Monday, March 12, 2012

The Ziegfeld Follies of the Air!

The Ziegfeld Follies of the Air were broadcast on CBS during in the1930s. It was an attempt to convert their successful stage show to a successful radio. Ziegfeld wasn't doing attempting anything that the vaudeville transplants had already done. He was just doing it with a much bigger show. The radio show debuted April 3rd,1926.

The program was hosted not by  Ziegfeld, though he made appearances.It was hosted by no-name actor Eddie Dowling. Dowling is a sort of enigmatic figure. (Real name Joseph Goucher)  His role as host seems sort of odd for what should was a top-shelf radio program. He was a Broadway actor of minor renown.  His most famous role was as "Tom Wingfield" in the original Broadway production of The Glass Menagerie didn't happen for another 30 years! Perhaps if I followed Broadway that would impress me more. He appeared in the Broadway Ziegfeld Follies in  1918 and 1920 so that's clearly how he made that professional connection. But what I notice is that he had no prior radio experience, and no later experience. His one and only radio gig was hosting his A-list radio program for CBS, and he was pretty good. He remains enigmatic to me. The highlights don't add up. In 1934 he ran for the US Senate in Rhode Island, and lost. He won a Pulitzer Prize in 1940. He was also a big supporter of the IRA. Go figure. More here.

The Ziegfeld Follies (the stage version) was created by Florenz Ziegfeld. It was a huge, nationally known Broadway revues. It ran for 24 years, from 1907 to 1931. Please to take into account that radio was virtually unknown for the first decade of that run, and TV non-existent for all of it. Entertainment, in all its myriad of forms appeared on stage in that era. It's a hard concept for today's youth to grasp. This show was a "revue,"  what we'd likely call a variety show now, replete with sketch comedy, monologues, live music and dancing girls. On the radio, some of that doesn't translate.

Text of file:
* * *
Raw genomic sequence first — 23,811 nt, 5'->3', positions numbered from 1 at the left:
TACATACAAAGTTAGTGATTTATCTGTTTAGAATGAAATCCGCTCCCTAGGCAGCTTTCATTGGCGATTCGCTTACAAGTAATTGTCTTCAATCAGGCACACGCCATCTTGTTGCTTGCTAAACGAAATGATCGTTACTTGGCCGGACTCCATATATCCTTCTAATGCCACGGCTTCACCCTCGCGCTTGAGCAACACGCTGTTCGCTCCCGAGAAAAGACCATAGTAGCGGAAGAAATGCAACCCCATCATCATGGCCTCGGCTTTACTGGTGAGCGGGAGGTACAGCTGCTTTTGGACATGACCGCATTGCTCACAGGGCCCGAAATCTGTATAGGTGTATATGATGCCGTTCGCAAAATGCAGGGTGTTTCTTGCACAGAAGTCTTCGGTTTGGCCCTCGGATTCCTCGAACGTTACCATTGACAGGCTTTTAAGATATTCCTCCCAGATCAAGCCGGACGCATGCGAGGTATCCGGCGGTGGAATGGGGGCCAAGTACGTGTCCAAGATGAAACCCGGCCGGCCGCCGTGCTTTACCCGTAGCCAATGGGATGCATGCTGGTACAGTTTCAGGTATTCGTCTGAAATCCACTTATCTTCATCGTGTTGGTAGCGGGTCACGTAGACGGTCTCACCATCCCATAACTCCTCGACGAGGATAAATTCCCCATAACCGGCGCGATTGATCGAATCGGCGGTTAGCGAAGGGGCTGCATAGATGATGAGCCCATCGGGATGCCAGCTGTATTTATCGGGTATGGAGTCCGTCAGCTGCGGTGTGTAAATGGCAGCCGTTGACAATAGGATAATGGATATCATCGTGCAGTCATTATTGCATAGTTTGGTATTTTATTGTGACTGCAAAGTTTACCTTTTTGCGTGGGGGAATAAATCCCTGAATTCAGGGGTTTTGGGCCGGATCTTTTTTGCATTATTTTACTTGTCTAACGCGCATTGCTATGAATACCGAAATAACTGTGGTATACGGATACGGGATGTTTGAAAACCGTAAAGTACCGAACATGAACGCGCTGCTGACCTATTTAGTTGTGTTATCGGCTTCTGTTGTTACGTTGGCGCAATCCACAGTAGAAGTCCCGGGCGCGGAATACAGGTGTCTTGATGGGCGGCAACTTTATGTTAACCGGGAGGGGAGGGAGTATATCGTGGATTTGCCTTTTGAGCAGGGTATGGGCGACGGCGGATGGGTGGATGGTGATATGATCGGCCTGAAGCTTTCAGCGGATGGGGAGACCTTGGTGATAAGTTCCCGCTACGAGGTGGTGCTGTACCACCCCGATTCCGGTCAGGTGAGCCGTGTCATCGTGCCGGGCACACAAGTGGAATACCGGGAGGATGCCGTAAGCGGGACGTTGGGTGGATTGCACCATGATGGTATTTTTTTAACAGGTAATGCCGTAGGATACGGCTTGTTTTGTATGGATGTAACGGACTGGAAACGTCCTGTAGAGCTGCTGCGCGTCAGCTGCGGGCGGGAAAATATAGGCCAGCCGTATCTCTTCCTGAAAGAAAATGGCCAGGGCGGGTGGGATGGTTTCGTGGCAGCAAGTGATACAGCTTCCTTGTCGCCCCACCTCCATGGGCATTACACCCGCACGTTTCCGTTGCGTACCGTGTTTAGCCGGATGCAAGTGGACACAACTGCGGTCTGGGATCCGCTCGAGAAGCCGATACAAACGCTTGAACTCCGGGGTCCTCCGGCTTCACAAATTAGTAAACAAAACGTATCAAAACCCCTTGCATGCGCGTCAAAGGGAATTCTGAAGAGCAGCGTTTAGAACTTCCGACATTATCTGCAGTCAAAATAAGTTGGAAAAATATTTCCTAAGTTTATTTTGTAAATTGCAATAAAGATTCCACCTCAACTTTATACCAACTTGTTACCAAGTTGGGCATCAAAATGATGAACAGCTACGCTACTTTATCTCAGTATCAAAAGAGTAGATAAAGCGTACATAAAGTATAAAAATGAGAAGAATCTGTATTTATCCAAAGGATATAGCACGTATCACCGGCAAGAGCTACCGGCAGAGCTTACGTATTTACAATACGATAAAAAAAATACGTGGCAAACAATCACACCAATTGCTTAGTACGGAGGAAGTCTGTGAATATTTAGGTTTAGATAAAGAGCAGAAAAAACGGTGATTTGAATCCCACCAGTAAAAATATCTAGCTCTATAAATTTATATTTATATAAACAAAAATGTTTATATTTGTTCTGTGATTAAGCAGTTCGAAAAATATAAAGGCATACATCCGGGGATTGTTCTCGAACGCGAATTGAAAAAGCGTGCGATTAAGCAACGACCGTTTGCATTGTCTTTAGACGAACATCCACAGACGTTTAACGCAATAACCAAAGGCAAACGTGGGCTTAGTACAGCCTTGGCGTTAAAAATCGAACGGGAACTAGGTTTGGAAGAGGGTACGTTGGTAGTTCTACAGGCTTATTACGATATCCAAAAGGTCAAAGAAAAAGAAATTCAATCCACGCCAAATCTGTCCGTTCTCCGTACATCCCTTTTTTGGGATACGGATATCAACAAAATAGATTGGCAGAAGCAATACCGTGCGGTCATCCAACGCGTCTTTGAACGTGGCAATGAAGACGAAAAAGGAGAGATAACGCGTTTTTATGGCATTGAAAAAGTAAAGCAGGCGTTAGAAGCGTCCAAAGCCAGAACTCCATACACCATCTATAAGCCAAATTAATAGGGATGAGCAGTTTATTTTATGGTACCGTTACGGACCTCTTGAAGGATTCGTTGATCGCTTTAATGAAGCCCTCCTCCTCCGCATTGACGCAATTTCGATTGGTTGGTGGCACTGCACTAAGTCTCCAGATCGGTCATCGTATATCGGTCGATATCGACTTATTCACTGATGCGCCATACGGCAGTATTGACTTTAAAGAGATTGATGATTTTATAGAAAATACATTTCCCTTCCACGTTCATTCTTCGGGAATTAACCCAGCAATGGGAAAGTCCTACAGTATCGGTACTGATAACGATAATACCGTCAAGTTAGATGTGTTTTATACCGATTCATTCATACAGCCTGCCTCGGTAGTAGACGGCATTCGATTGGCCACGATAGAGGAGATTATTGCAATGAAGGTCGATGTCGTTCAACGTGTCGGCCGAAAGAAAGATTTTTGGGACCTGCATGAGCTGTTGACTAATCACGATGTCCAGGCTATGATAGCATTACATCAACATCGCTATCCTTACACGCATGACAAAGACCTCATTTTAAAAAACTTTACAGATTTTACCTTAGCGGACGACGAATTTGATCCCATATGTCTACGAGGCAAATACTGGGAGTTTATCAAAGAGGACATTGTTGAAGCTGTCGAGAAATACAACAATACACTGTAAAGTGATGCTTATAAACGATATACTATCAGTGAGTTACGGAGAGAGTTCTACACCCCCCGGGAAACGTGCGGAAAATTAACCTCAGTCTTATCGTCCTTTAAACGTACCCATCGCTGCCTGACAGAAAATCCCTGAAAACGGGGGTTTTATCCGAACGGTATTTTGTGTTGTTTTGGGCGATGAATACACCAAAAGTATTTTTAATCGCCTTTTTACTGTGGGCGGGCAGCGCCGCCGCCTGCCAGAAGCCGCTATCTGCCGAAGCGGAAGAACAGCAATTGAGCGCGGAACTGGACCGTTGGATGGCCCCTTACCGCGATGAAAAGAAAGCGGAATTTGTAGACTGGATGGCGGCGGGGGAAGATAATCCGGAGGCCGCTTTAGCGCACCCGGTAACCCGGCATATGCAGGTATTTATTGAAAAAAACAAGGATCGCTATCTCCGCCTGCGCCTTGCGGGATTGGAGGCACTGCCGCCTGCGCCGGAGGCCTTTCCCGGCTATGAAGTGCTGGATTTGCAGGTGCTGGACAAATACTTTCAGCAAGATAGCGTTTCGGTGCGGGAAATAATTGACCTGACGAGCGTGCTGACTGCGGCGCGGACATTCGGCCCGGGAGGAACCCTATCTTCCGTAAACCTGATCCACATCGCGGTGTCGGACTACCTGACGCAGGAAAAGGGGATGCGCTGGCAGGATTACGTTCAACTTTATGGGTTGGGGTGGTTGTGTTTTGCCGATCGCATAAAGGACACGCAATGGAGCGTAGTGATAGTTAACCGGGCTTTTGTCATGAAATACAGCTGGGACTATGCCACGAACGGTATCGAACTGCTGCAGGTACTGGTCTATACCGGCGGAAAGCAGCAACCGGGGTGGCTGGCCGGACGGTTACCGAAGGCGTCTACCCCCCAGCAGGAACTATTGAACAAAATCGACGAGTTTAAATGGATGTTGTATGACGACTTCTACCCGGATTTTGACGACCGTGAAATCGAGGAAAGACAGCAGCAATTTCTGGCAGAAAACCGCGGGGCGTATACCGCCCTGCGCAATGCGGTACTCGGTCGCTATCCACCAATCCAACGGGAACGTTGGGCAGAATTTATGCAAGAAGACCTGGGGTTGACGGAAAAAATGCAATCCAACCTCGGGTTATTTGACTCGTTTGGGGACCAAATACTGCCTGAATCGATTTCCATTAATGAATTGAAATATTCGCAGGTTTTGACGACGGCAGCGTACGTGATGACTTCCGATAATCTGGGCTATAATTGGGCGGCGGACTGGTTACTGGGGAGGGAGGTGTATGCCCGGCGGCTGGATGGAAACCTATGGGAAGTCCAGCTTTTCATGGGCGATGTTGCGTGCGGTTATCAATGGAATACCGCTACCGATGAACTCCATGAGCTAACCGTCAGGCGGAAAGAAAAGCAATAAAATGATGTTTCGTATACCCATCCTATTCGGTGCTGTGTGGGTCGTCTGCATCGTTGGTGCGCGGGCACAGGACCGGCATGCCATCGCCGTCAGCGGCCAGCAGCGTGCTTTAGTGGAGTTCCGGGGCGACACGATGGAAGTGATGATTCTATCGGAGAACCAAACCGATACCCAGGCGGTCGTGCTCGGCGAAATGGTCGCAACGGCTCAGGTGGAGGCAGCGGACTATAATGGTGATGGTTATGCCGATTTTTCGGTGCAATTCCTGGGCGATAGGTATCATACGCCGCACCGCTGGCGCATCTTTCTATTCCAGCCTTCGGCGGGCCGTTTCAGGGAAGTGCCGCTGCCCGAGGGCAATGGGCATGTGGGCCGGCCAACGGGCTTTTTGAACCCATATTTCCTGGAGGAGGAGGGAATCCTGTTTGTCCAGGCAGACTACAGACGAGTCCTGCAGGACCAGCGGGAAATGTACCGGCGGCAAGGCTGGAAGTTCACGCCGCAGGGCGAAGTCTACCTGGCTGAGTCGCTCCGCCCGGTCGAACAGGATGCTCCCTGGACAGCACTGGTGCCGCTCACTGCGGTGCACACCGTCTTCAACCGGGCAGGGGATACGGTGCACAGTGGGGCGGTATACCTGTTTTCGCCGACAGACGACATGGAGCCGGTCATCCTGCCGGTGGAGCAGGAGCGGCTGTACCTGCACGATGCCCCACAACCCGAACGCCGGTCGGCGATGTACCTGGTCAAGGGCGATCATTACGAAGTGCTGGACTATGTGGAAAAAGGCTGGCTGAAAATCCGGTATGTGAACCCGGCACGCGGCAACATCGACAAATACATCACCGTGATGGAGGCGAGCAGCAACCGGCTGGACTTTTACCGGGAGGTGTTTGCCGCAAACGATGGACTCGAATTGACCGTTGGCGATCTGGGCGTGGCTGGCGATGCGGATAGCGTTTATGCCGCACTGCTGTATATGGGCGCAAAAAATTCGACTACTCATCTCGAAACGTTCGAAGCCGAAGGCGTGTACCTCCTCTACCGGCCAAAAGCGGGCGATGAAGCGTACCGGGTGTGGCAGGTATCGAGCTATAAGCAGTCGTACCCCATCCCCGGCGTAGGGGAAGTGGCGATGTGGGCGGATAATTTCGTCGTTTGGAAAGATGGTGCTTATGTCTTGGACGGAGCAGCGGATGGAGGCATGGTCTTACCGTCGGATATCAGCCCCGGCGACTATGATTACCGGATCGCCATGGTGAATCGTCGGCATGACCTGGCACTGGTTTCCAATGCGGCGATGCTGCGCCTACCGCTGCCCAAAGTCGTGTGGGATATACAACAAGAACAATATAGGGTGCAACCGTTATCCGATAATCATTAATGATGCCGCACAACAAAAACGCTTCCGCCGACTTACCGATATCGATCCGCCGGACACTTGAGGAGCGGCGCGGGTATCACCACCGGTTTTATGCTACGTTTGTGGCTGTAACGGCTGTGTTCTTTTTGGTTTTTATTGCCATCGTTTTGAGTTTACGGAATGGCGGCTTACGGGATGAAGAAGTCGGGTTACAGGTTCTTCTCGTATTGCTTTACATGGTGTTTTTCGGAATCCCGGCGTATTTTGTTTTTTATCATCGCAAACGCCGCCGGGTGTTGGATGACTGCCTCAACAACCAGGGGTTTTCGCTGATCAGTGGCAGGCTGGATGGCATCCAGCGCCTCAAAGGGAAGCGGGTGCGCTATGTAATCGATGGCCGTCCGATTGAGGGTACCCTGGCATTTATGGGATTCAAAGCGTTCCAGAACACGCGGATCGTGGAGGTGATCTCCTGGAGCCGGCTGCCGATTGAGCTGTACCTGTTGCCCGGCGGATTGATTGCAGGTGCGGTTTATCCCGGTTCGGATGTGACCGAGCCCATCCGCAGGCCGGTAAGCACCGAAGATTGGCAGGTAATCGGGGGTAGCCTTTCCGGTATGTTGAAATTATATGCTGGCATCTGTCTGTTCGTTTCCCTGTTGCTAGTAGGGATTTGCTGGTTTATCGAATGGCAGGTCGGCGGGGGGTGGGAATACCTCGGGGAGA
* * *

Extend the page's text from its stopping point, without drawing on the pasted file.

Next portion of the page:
The radio program was sponsored by Chrysler. It ran as a  half-hour series on Sunday evenings.At first it ran at 8:30 PM but was moved back to 10:30 PM in April. Like any variety show it had a revolving door of guests, but it included some names we still remember today like Fanny Brice and Jack Pearl. The house band was the Al Goodman Orchestra. Goodman went on to lead his orchestra for Hit parade and Palmolive Beauty Box Theater in 1935. The The Prudential Family Hour in 1941 and later on, did the same for the Fred Allen Show in 1945. He finally made the jump to TV in 1951. Ziegfeld didn't last long enough for that to happen.

Ziegfeld himself died in 1922. The series out lived him doing a 5 month run starting in February of 1936. It was sort of a tribute show / victory lap. Al Goodman came back to lead the orchestra,  Fanny Brice even came back on board for a few comedy skits. Eddie Dowling came back to host and produce the show live from Winter Garden Theatre. But after June of that year it was over.  Al went back to his day job with Palmolive, and Dowling had to go play King Richard II. Ziegfield Follies got another revamp on film in 1936 as "The Great Ziegfeld," with some of the original cast.  They even went for a second dip in 1945 with "Ziegfeld Follies" in 1945 and invited Fanny Brice for another turn. The Ziegfeld Follies got one last run at the Winter Garden Theatre in 1957, but radio had long ago lost interest, and by then even Fanny Brice had died.

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